History of Falconry

Falconry is the ancient art of taking wild quarry with a trained bird of prey. Originally, falconry was using a bird of prey as a tool for catching food for the table. The art is first thought to have originated in the far east, with the first recording being as far back as 1700 BC. It is thought falconry reached the British Isles in AD 860. It is widely thought that the sport was restricted to the upper classes, but their lives were recorded more than the lower classes. It seems falconry could be practiced anywhere as nearly all land was for common use. When the Normans arrived, land became privatised and falconry was then restricted to the upper classes. It was an art that was taught to sons of gentry along with archery and riding. The gentry would go out for a days hawking with their birds, but the day-to-day care and training of the birds was carried out by a residential falconer. If the hunt was successful the falconer would be highly praised and vice versa. The Royal Falconer was treated with great respect and was sometimes considered fourth in line of seniority in the court.

Falconry suffered a set back with the invention of gunpowder. It was a lot easier to look after a gun than a bird of prey and the gun provided more food. It was still practised by some gentry and according to a published list in 15th Century a different species of raptor was assigned to different ranks in society. How strictly this was adhered to, no one is very sure.

From ‘The Boke of St. Albans’ published 1486:
Emporer – Eagle or Vulture
King- Gyr Falcon
Prince – Peregrine Falcon
Duke – Falcon of the Rock (another name for Peregrine)
Knight – Saker or Sakeret
Squire – Lanner or Lanneret
Lady – Merlin
Youngman – Hobby
Yeoman – Goshawk
Priest – Sparrowhawk
Holywater Clerk – Musket
Knave/ Servant – Kestrel

At the beginning of the 20th Century, falconry was almost extinct in Britain. Gradually there has been a revival and we have developed a greater understanding of birds of prey. Nowadays falconry is a pastime practiced as a field sport. The meaning of falconry has changed recently and a falconer is regarded as anyone who flies a bird of prey.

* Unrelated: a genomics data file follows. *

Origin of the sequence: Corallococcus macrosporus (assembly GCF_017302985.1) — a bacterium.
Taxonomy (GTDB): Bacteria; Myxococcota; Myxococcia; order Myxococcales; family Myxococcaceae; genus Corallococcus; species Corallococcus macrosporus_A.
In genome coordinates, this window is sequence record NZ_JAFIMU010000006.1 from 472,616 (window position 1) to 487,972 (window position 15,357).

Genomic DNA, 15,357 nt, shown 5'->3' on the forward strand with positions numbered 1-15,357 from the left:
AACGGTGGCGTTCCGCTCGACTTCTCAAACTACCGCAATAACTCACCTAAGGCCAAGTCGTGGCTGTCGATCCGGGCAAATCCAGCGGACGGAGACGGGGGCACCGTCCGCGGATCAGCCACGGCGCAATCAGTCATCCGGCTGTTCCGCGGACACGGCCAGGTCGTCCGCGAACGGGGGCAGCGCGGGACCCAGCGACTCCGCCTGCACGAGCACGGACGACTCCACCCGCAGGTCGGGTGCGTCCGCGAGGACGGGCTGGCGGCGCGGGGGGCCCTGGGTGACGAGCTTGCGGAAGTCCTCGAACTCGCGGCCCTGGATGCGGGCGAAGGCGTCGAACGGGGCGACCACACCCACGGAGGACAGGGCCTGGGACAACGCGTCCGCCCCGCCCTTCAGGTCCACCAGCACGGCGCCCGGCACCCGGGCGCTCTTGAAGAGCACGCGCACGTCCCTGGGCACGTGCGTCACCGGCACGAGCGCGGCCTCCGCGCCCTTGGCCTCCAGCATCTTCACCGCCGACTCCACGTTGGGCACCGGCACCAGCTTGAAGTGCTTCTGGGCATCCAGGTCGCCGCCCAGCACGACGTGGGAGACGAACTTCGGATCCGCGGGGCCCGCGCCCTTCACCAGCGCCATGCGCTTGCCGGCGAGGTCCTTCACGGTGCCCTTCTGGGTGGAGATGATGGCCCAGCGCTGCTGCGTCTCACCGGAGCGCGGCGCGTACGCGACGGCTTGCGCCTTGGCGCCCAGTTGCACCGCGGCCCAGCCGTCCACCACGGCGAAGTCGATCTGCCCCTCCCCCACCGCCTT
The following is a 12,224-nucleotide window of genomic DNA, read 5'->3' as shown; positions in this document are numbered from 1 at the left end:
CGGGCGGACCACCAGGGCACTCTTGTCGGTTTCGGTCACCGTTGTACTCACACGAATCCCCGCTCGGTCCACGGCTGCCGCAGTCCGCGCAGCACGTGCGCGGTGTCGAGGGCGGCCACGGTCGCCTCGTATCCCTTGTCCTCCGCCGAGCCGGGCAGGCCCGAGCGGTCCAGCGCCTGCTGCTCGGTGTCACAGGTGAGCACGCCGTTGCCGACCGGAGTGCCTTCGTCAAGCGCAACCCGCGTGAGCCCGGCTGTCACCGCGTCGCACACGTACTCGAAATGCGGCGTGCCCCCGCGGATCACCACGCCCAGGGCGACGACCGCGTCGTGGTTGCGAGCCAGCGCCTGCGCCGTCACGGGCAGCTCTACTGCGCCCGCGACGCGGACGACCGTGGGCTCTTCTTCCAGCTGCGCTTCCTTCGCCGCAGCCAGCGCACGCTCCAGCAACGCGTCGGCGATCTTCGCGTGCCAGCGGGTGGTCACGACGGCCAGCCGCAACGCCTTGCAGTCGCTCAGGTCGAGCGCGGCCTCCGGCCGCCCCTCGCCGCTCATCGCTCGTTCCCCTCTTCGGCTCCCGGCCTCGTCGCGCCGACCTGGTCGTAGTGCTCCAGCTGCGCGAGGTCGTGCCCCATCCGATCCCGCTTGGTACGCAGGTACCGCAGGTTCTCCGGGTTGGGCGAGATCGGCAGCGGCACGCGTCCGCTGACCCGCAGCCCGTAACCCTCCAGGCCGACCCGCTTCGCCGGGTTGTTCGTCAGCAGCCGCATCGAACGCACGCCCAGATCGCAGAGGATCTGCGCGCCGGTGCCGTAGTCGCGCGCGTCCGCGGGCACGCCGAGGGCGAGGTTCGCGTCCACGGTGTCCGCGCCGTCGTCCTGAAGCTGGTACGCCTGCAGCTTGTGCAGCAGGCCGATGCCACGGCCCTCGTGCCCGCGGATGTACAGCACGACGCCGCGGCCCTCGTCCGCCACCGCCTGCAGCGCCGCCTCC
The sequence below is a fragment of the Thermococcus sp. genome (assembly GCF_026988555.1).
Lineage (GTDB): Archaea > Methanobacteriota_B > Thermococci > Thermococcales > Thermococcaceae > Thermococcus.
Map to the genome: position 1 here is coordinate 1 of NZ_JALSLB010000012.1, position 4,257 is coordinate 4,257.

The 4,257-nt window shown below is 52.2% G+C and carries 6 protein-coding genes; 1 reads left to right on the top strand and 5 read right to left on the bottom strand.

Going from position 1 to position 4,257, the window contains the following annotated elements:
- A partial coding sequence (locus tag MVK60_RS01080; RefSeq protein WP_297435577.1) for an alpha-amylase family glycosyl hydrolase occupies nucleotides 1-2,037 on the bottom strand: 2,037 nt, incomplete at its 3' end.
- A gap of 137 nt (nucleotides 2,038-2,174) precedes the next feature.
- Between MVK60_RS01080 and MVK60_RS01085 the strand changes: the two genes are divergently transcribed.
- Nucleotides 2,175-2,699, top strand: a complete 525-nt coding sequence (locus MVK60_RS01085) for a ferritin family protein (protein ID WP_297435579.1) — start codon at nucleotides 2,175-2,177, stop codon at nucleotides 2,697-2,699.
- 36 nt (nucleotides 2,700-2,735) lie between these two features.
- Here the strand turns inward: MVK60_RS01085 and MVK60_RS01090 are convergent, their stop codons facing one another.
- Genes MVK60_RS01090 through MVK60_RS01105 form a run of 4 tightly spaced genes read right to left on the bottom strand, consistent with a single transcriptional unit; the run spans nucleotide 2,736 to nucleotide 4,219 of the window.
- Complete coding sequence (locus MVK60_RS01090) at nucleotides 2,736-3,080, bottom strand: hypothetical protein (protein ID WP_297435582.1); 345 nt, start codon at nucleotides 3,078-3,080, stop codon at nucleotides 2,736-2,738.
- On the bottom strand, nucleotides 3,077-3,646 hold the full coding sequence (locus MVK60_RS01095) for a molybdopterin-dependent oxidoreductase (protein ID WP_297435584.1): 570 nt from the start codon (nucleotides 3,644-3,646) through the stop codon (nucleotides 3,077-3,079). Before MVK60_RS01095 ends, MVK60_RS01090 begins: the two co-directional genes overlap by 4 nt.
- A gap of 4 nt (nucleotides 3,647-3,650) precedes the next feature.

One of the most popular species nowadays is the Harris Hawk. It has changed the sport, considerably; as the species naturally works in groups, falconers can fly several at a time. Therefore they have made falconry a more sociable sport. The Harris Hawk was first introduced to the UK in the late 1960s and have been used widely since the 1980s.


As Falconry has been around in the UK for nearly 2,000 years, words and phrases that falconers use for their birds have crept into everyday language.

Fed up: A hawk is termed fed up when it has a full crop (storage pouch) and therefore would not be interested in food or flying. If you are fed-up you are sat around doing nothing or bored.

Mantle: To cover or shield the food by dropping their wings over. The cover over a fireplace is now called a mantlepiece.

Cadge: A wooden frame that falcons were traditionally carried out into the hunting field on. The person carrying the cadge became known as the cadger. At the end of the day the cadger would go to the local tavern and recount the tales of how the birds had flown and in turn expect money. To cadge, now means to scrounge or beg for.

Hoodwink: To cover the bird’s eyes to keep it calm and relaxed. It now means to fool someone into doing something.

Mews: Nowadays this is something cottages or street names are called: “something mews”. A real mews is the home to hawks and falcons, the Royal Mews in London was set up to house the monarch’s birds. The name comes from the French word “muer” which means “to moult”. In James I’s reign the Royal Mews stood where the National Gallery stands today and extended across Trafalgar Square down Whitehall. Many stately homes also have a mews associated with them.


  • Anklets – Leather parts around a bird’s leg (closed with a brass eyelet)
  • Austringer – Strictly a person who flys a Short-winged hawk
  • Bait – When the bird tries to fly off (perch or glove)
  • Bewit – Leather strap for attaching bell around the leg
  • Broad-wing – A bird that has large broad wings: for soaring and generally catch mammalian prey
  • Cast – (1) – To launch the bird off the glove
  • Cast – (2) – A group of hawks flown together
  • Cast – (3) – To hold a bird in a towel while work is done, i.e. Coping
  • Cast – (4) – Action of a bird regurgitating a pellet (known as a casting)
  • Coping – Filing or trimming the beak and talons
  • Creance – Training line before bird is flown free.
  • Hood – Using for covering a bird’s eyes for the purposes of training, transporting and hunting. Made of leather, with many differing styles.
  • Jesses – Leather straps on bird (goes through the Anklets)
  • Long-wing – Long narrow pointed wings: falcons which primarily catch avian prey in flight.
  • Primaries – Longer feathers on edges of wing (usually 10 on each wing)
  • Short-wing – A true hawk with short wings and a long tail for agility through woodland (Accipiter species)
  • Swivel – Metal part attached to jesses to prevent the birds legs being tangled